The violent confrontations between police and citizens in Ferguson, Missouri, highlight the rapid demographic shift in the suburbs, which are now home to a majority of the nation's poor.
The nation's 100 largest metropolitan areas have seen dramatic growth in poverty in the suburbs that surround them, according to the Brookings Institution. The number of suburban neighborhoods where more than 20 percent of residents live below the federal poverty line more than doubled during the 2000s, the research organization found.
Not only did nearly every one of these areas see suburban poverty grow during that decade, but poverty also grew more concentrated in specific neighborhoods.
By 2012, 38 percent of poor residents in the suburbs lived in neighborhoods with poverty rates of 20 percent or higher, according to Brookings. For poor black residents, 53 percent lived in neighborhoods with poverty rates of 20 percent or higher.
"At the start of the 2000s, the five census tracts that fall within Ferguson's border registered poverty rates ranging between 4 and 16 percent," Brookings' analyst Elizabeth Kneebone wrote in a recent blog post. "However, by 2008-2012 almost all of Ferguson's neighborhoods had poverty rates at or above the 20 percent threshold at which the negative effects of concentrated poverty begin to emerge."
These effects include lack of access to jobs and health care, sub-standard schools and higher crime rates. "We find that suburban poor neighborhoods are more likely to be organizationally deprived than urban poor neighborhoods, especially with respect to organizations that promote upward mobility," Alexandra Murphy of the University of Michigan's National Poverty Center wrote in a report last year.
Ferguson itself is emblematic of the impact of poverty on America's suburbs. The town's unemployment rate has more than doubled in recent years, from less than 5 percent in 2000 to over 13 percent in 2010-12. According to the U.S. Census Bureau, in 2012 about one in four residents lived below the federal poverty line ($23,492 for a family of four), and 44 percent fell below twice that level. Ferguson's per capita income of $21,000 ranks it 88th out of Missouri's 140 cities, according to BiggestUSCities.com, while its median household income of $36,645 is the state's 103rd highest.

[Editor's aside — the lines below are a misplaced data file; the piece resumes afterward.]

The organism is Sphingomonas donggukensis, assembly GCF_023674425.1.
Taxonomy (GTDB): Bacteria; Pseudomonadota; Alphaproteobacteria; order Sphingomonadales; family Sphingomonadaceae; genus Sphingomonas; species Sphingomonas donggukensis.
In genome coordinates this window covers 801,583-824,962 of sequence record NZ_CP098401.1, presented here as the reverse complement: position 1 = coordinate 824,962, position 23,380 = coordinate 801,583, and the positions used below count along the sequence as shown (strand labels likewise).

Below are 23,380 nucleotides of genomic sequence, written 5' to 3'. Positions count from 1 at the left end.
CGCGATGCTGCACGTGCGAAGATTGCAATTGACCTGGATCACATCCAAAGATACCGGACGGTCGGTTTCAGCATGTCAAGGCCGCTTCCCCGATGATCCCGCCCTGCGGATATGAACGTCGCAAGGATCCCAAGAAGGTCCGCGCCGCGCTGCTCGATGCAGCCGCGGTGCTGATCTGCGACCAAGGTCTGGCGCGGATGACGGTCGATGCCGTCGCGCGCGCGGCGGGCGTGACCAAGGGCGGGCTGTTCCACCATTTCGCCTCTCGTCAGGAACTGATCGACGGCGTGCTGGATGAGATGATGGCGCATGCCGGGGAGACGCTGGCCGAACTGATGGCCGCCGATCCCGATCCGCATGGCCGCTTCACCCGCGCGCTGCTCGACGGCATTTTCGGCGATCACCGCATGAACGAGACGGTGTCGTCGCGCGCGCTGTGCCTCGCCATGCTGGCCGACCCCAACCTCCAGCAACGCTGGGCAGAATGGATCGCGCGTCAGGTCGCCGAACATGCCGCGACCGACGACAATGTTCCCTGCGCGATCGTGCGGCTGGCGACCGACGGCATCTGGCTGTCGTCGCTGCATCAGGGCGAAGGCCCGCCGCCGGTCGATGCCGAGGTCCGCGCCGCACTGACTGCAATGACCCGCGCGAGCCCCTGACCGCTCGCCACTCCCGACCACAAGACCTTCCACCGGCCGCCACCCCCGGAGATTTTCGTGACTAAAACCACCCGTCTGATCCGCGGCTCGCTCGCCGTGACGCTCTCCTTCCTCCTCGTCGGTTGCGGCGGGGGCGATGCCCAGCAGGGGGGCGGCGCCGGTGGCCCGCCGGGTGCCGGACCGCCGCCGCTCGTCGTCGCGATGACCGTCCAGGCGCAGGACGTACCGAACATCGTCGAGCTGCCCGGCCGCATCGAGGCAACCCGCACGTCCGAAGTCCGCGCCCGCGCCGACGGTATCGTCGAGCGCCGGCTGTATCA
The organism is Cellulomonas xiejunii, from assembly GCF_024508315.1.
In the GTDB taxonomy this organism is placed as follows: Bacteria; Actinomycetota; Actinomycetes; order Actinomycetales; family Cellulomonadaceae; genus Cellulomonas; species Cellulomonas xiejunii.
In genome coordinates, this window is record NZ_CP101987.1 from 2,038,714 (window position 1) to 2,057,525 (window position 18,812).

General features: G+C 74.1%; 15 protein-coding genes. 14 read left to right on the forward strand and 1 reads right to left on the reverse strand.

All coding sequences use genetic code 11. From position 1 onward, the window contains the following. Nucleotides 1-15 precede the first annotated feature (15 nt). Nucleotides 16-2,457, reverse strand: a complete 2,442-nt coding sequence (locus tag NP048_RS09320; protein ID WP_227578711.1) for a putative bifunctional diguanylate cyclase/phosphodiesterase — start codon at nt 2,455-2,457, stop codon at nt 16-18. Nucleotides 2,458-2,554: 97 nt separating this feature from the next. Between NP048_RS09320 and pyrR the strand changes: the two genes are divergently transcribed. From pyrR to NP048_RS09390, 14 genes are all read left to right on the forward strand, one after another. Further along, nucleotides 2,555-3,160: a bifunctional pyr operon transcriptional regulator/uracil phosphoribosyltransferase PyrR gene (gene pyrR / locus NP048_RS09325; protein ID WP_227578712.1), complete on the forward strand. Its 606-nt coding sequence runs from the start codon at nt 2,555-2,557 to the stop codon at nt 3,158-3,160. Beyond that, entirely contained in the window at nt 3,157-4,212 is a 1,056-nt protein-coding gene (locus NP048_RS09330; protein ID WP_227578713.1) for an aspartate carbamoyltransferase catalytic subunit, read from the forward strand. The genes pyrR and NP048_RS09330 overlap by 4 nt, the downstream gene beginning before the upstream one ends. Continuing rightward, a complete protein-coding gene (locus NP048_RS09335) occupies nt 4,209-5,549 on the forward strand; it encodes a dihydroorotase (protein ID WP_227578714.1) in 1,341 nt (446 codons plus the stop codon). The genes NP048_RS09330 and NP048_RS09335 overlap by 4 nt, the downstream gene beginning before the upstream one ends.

"For those [Ferguson] residents who were employed, inflation-adjusted average earnings fell by one-third," Kneebone said. "The number of households using federal Housing Choice Vouchers climbed from roughly 300 in 2000 to more than 800 by the end of the decade."
Concurrently with the rise in poverty has been a shift in the racial composition of many suburbs around the U.S. This change has frequently not been reflected in the leadership of those cities and towns.
The clashes in Ferguson came in the wake of the killing of Michael Brown, an unarmed black man, by a police officer. Both the town's government and police force are overwhelmingly white, while the city's population is 67 percent African-American.
According to a study by the American Communities Project at American University, "In 2000, the urban suburbs were 67 percent non-Hispanic white, 12 percent African American and 13 percent Hispanic. By 2012, the non-Hispanic white population had dropped to 59 percent , the African-American population had climbed to 13 percent and the Hispanic population was roughly 18 percent."
Nationwide, the poor have lower participation rates in elections and this appears to be the case in Ferguson as well. While the city has about 15,000 residents 18 or older, only about 1,350 votes were cast in last April's mayoral election, in which Mayor James Knowles III ran unopposed. Furthermore, in the last city council election held in 2013 there were about 1,500 votes cast. In 2011, one city councilman won his seat with a grand total of 72 votes.
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